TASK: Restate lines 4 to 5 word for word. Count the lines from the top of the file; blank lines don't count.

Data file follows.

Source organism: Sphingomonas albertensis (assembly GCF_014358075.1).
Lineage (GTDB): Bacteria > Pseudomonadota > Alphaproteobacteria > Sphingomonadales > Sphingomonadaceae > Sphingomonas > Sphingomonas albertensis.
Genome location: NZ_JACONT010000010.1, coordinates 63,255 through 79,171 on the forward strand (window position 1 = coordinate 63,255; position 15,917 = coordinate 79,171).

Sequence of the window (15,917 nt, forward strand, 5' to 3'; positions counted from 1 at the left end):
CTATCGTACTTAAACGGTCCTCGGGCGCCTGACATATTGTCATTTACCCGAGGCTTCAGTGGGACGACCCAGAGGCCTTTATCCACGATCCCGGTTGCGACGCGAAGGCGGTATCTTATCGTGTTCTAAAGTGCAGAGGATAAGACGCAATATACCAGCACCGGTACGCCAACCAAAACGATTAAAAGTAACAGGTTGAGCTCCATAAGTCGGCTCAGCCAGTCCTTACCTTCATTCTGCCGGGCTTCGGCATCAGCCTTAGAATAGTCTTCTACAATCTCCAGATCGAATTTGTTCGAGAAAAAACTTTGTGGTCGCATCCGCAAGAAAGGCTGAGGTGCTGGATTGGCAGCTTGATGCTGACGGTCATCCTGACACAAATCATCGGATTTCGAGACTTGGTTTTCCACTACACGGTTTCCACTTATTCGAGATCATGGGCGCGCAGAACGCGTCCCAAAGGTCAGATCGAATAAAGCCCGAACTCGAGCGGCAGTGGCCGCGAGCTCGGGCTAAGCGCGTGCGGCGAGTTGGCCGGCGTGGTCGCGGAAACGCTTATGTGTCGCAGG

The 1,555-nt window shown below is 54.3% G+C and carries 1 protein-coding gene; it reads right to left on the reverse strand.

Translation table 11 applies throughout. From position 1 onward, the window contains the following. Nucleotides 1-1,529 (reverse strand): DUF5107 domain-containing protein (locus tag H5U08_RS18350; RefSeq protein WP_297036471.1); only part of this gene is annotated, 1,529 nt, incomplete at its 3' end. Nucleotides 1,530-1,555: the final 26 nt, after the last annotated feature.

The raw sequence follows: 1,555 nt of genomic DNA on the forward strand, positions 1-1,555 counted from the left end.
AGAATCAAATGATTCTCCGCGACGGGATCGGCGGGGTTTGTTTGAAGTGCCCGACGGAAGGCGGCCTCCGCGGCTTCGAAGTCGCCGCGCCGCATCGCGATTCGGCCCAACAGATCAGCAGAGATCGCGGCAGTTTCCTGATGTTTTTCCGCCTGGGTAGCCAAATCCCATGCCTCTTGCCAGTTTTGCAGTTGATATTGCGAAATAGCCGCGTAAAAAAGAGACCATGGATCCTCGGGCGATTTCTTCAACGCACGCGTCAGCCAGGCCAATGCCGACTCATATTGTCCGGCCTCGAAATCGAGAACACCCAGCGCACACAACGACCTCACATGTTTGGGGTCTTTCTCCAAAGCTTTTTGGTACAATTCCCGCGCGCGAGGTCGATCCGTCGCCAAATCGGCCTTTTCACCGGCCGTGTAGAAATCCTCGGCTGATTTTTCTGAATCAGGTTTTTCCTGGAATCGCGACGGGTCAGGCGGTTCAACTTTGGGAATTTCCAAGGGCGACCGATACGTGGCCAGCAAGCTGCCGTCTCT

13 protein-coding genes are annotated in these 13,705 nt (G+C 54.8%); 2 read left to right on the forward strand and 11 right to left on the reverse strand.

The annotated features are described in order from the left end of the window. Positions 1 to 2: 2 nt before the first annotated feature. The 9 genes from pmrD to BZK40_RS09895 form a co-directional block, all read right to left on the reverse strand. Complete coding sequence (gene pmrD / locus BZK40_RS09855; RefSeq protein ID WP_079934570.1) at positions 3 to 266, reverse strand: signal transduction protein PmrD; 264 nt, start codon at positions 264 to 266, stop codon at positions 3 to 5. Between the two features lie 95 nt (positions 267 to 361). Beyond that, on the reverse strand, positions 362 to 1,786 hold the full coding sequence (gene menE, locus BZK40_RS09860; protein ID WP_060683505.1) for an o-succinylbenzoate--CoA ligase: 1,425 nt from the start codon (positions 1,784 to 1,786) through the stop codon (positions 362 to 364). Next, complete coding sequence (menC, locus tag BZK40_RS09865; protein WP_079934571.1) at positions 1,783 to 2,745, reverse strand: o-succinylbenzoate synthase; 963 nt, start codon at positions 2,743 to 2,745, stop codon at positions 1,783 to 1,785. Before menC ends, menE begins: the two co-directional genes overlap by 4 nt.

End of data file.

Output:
Sequence of the window (15,917 nt, forward strand, 5' to 3'; positions counted from 1 at the left end):
CTATCGTACTTAAACGGTCCTCGGGCGCCTGACATATTGTCATTTACCCGAGGCTTCAGTGGGACGACCCAGAGGCCTTTATCCACGATCCCGGTTGCGACGCGAAGGCGGTATCTTATCGTGTTCTAAAGTGCAGAGGATAAGACGCAATATACCAGCACCGGTACGCCAACCAAAACGATTAAAAGTAACAGGTTGAGCTCCATAAGTCGGCTCAGCCAGTCCTTACCTTCATTCTGCCGGGCTTCGGCATCAGCCTTAGAATAGTCTTCTACAATCTCCAGATCGAATTTGTTCGAGAAAAAACTTTGTGGTCGCATCCGCAAGAAAGGCTGAGGTGCTGGATTGGCAGCTTGATGCTGACGGTCATCCTGACACAAATCATCGGATTTCGAGACTTGGTTTTCCACTACACGGTTTCCACTTATTCGAGATCATGGGCGCGCAGAACGCGTCCCAAAGGTCAGATCGAATAAAGCCCGAACTCGAGCGGCAGTGGCCGCGAGCTCGGGCTAAGCGCGTGCGGCGAGTTGGCCGGCGTGGTCGCGGAAACGCTTATGTGTCGCAGG